So how many times have you gotten the dreadful question, “What are you gonna do after graduating?” yeah, same… too much- especially when identifying as an art student. I’m unsure if it is just me insecure about my future due to all the myths surrounding artists, but I found myself constantly saying random art-related jobs to make it seem like I knew what I was going for. Since saying, “Oh yeah, I wanna create art,” wins you looks from “professional and higher esteemed” majors. But after all those random job titles I said I would be pursuing (I even once said I would be doing medical illustration- definitely not the right person for that), I finally found one that sparked a joy for me.
Thanks to the project we were assigned in illustration class, I found something I enjoyed- children’s book illustration (or any other age book illustration). Our class was tasked with either a comic book or a children’s book- the excitement was noticeable once announced. I learned a lot and used some of my prior knowledge of digital painting that I thought might be helpful for some. The techniques might be familiar to some already; if so, then perhaps this can be a blog of the thought process behind this project. Either way, I hope it will be inspirational and fun to read!
At first, I was going to do a comic book about the Grim Reaper and a lost soul. Where the protagonist was running away from it, eventually coming to accept her fate. It was a complex concept, and I wasn’t sure if I could finish it in time, but while panicking, I remembered an oral folklore that was once told to me as a kid- about an Onion.
So, I wrote about the Onion lady…
In short, It is a story about a woman who lived in a village where people passed away daily. She was present in everyone’s death; she grieved for all, no matter who. After days upon days of crying, she realizes that there is no more. None were left in the village except her. Since no one would be there to mourn for her, she puts a curse that whoever takes her life will grieve for her. Thus, we cry when we cut onions.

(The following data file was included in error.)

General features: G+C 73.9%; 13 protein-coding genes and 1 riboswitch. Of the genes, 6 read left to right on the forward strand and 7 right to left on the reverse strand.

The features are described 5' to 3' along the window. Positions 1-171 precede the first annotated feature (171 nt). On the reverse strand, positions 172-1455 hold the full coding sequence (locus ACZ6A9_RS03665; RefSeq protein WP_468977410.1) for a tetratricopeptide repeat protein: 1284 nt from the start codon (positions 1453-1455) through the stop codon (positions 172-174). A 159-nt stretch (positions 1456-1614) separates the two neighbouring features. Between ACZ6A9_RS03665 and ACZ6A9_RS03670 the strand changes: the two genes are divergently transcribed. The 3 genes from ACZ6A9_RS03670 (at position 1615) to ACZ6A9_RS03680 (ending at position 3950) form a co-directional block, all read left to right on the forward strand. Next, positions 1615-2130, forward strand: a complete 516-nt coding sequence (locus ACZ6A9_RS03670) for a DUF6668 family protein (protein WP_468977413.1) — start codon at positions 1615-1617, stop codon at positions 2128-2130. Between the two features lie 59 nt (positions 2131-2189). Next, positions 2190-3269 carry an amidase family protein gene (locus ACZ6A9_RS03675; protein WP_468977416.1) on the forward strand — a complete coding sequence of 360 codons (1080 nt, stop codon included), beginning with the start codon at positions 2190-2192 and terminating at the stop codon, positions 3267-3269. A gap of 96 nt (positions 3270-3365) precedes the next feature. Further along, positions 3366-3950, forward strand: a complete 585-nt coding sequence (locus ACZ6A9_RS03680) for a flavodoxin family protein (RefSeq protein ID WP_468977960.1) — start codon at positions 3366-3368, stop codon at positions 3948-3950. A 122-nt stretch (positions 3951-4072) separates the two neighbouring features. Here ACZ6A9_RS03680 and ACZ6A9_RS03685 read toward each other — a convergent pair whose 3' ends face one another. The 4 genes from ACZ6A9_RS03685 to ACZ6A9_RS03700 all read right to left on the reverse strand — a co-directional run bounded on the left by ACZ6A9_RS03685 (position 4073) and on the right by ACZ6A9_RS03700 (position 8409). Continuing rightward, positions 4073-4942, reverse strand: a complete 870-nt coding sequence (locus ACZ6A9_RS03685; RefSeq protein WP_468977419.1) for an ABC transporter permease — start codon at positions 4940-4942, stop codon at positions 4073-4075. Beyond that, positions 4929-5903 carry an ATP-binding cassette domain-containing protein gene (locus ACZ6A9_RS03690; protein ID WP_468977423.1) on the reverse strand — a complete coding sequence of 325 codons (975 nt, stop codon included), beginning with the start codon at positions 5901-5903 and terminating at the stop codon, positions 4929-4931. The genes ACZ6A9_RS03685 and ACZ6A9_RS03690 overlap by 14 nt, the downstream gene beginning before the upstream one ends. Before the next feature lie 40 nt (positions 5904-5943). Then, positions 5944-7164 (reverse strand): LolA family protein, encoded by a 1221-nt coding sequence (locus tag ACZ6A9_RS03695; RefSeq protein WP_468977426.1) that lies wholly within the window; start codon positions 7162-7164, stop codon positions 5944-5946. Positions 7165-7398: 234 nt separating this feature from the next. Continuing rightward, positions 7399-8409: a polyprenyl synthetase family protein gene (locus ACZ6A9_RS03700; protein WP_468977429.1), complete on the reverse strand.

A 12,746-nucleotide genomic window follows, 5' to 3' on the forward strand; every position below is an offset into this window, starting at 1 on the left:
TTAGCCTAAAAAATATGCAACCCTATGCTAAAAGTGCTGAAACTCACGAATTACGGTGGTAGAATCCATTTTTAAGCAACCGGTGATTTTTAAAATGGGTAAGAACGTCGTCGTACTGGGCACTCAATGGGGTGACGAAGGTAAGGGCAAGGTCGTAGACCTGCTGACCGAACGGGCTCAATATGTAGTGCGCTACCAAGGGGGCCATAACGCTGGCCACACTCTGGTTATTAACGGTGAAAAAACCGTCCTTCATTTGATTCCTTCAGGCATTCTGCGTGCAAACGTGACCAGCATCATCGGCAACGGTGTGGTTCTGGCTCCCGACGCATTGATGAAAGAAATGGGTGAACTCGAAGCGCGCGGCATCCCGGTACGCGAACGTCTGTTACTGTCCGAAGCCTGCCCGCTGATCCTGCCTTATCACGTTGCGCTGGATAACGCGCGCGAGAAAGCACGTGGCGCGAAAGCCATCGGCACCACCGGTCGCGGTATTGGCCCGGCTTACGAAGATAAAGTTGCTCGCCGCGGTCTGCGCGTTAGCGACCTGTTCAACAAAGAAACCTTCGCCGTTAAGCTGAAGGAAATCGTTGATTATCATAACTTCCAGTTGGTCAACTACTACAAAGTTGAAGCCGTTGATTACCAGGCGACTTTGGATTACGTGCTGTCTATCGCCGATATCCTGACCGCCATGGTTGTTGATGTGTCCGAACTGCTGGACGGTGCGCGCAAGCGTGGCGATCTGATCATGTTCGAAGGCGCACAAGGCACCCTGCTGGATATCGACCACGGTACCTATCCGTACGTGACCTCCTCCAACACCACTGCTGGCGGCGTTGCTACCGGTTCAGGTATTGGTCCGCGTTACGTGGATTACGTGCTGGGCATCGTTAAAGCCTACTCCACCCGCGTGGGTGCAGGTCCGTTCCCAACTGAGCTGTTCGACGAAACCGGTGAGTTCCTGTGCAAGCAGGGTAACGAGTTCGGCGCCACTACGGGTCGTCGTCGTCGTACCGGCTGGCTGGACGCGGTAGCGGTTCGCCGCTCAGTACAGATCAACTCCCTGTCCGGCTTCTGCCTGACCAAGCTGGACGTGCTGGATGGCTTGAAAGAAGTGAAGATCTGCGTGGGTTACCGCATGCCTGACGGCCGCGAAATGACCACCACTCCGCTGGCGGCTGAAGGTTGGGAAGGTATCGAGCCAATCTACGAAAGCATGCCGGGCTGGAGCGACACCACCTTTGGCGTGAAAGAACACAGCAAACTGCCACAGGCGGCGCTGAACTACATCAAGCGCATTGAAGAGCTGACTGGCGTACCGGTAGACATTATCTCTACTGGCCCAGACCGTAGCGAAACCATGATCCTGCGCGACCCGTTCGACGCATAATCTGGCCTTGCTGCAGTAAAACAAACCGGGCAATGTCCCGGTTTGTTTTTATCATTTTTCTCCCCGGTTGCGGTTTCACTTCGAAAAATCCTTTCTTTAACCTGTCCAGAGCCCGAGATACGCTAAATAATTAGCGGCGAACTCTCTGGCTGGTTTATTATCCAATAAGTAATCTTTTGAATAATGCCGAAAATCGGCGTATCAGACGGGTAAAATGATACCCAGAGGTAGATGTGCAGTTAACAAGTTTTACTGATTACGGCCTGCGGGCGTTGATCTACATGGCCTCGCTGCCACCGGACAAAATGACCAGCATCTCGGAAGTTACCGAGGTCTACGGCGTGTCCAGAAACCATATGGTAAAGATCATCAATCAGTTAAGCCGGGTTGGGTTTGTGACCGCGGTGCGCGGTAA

I wanted to keep the story short and possible to illustrate the whole. I have been working digitally on it, which was helpful with time.
This may seem like extra work, but it is helpful when you want a clear direction of values and lighting before putting color down. I used to be overwhelmed with color and figuring out what shades to use. I mean- just look at it; there are so many colors! So when I started working in black and white, I could limit myself to first think of the values and lighting. It has been a helpful framework for my work so far.
Color mode, to me, feels similar to glazing in traditional art. The color on this layer glazes over the grayscale layer beneath, inserting the value difference all while using the same color. Working like this gives me a good idea of the rough color scheme. I do prefer working in a limited color pallet, laying first the desired color and then adding more(mostly different tints and shades) as I work.
Other Techniques I use
As noticeable, I kept my brush strokes loose and included texture. I wanted a rough and traditional feeling to the illustrations. I rendered more on the places I prefer the viewer’s attention more. This also helped create depth, especially in spread #2, where I included a tree branch with flowers. I wanted to make it seem out of focus, so I only dabbled in some colors with the flat brush.
I mainly used the round and flat brush in Procreate, along with an oil brush. I also set my smudge brush to a textured oil brush, which I relied heavily upon to give a watercolor look on some of the edges.
Have you noticed how often the line art doesn’t carry that same energy from the sketch? I had that problem every time I did line art and found it lacking. Therefore, I abandoned the line art and started painting directed on top of the sketch. As mentioned above, I first do the grayscale below-the-line art layer, then merge them afterward (I save a duplicate every time I merge my layers since I’m anxious). After I use the color mode, I then work on another layer on top where I further render the painting. I prefer to work lightly, so I don’t completely cover the layer below.
Those are a few of the ways I have been working on this project. I hope it could be helpful for someone, and if you have any tips or techniques you find useful, please do share! If you want, of course.
Thank you for reading!
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